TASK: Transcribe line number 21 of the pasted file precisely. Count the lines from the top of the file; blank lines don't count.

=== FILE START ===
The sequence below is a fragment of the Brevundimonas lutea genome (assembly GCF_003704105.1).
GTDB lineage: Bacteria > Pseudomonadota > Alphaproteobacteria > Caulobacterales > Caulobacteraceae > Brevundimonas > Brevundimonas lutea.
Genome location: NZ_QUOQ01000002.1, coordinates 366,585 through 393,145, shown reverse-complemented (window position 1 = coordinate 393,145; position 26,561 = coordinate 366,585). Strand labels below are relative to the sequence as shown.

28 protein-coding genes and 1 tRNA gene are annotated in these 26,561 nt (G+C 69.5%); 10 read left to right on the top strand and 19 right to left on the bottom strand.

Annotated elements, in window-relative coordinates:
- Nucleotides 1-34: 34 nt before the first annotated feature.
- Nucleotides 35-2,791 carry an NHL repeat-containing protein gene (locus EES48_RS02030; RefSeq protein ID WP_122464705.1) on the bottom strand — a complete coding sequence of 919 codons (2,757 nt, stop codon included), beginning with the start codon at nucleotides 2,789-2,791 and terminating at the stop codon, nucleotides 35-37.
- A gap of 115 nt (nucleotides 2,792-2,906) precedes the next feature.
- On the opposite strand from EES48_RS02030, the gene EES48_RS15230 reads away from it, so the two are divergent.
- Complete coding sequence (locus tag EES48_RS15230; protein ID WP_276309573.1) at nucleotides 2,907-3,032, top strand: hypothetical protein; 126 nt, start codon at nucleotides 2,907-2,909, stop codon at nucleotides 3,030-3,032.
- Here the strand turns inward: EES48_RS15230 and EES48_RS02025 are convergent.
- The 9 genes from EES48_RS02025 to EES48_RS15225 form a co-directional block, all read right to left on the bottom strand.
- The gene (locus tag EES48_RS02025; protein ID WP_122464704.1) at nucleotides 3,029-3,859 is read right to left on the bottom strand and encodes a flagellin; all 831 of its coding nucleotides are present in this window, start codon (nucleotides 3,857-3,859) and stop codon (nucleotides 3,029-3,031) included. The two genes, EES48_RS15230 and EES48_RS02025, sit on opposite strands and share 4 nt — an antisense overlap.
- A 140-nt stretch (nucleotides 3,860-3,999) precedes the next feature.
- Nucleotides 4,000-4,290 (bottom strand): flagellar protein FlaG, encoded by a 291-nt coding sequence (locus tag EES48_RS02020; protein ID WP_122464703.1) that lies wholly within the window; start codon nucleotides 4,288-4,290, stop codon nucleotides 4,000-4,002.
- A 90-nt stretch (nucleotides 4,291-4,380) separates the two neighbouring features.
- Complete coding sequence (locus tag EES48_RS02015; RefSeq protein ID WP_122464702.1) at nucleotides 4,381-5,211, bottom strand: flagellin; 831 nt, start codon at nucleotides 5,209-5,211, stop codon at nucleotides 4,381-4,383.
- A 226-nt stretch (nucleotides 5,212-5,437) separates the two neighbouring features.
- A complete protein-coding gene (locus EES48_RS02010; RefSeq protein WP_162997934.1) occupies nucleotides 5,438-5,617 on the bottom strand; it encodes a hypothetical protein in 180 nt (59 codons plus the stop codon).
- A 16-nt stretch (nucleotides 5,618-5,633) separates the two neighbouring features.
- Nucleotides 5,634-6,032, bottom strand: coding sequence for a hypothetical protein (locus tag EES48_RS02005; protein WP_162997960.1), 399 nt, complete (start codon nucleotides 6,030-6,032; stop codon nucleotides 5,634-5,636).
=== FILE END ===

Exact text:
- Nucleotides 5,634-6,032, bottom strand: coding sequence for a hypothetical protein (locus tag EES48_RS02005; protein WP_162997960.1), 399 nt, complete (start codon nucleotides 6,030-6,032; stop codon nucleotides 5,634-5,636).